Terke, A place for those who left and who were left behind

by Emre Yağlı

Terke-signboard

There are more than a hundred thousand village in Turkey. Indeed, there are also lots of problems to be highlighted and thus, draw the attention of the government authorities considering these villages. The first post of eyagli.com/en is about a village, a setting created which involves who left and who are left behind.

It was August 2012, I have been in Terke village in Araç, Kastamonu with one of my friends who works as a primary care physician. There, I think, I made some comparisons between Terke and the other villages that I have been in. Although it is a comparison, I can say that I have noted some sharp similarities.

The people of Terke village fairly know who and where they are. However, it is only them who know that, not any outsider does. Thus, they are capable of following their shadows, as has been in the other villages of Turkey. There are an entity called as “government,” which has the big shadow, and they find a suitable shadow for them just under it. Sometimes, they come closer to that bigger shadow, with full of expectation, expectations from the government.

It has been said that there is a famous signboard on the roads which is strongly credited for Kastamonu region: “Stones may fall, bears may show up.” Similarly, there are lots of signboards standing for the warning: “There may be cows on the road.” Anyway, we were three. It was the cottons falling and flying around us when I put my first step on the ground. My friend Anıl, who is doctor in charge of that village considering the health issues, introduced my friend and me as journalists since we had our cameras with us. And that was the reason what was going to happen around us in Terke. Just remember the big shadow and the small one. Also, just think what is going to be a journalist who visit a village whose residents have been trying to reach the government (sure the big shadow). Government which is able to reopen the health care center which was closed 15 years ago, government which is able to bring solutions to the problems of the farmers. A government which has the fertilizer reserves and “governs” it.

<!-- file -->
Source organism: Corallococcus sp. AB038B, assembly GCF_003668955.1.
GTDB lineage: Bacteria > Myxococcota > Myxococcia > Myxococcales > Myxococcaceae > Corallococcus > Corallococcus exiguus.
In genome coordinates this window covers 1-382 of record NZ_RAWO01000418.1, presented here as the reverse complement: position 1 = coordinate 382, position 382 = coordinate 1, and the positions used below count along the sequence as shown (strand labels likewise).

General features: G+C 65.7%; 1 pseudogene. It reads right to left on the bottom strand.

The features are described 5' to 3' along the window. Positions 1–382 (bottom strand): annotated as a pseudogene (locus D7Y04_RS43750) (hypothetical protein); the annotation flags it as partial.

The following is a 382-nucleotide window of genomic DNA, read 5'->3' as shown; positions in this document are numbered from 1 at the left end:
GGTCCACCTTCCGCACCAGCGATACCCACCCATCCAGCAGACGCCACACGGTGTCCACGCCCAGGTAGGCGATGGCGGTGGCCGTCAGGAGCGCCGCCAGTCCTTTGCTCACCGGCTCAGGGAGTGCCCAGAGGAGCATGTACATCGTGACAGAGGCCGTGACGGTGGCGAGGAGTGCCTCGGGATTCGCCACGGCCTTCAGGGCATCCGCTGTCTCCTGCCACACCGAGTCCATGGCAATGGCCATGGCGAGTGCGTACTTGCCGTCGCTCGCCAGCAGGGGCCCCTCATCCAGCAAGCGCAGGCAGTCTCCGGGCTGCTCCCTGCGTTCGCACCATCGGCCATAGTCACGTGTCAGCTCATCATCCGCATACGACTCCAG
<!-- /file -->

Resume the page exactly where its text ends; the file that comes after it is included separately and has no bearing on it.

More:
I am not going to list what we heard, talked… Until 90s, both the local and the general elections held in Turkey mainly focused on villages since almost 70 per cent of the entire population used to consist of farmers, villagers. Moreover, what had changed in the very beginning of 90s is that the masses started to move from villages to cities. Thus, words were not given as what had been before 90s. Further, those who heard the nicest “words” before 90s, moved to big cities in the beginning of 90s, came back to their villages when it was around the first decade of 2000s. Hence, whoever we met there were those who left and who were left behind.

A cult novel “Shadowless” – story of a city, and far, far away, forgotten by God and the government – by Hasan Ali Toptaş describes the situation: “One is enjoyed in the dark, the other is enjoyed in the light.” That was the first thing that emerged in my mind when I started to realize the first words of the inhabitants of Terke, who are going to disappearing now, instead of running away.

What I have “linked” to Terke since the very beginning of this post is only “a village.” However, Terke is not a village but a district of the village İğdir, which belongs the city, Araç. Whatsoever, it may not be important as to be called as “village” or a “district” when it comes to the state of “being forgotten,” to feel it. Thus, while the government is calling them as a “district,” they are calling themselves as a “village.” Although what is going on in the minds of outsiders are not well known, the inhabitants of Terke – who are insiders then – are fairy capable of perceiving the outsiders “how they want.” Just because of this, the inhabitants of Terke regarded us – journalists – as a means of access to the government.

İğdir, the village that hosts Terke district, struggled for being a city. Although they were capable of doing this, being a city, it had not been that long to remain as a “city.” Today, the inhabitants of İğdir are taking 40-50 kilometres long road for the nearest bank, the same for mid-level health care.

They are on-air now:

“One who loses his job goes to İstanbul.”

“One who has conflicts with his/her parents goes to İstanbul.”

“One who elopes with a girl goes to İstanbul.”

“İstanbul is really big, like a government.”

“I had my 25 years in İstanbul, then came back.”

“See this street? There used to be lots of shops. Where are they now?”

Someone interrupts, “Also, I had my 25 years in İstanbul, then came back.”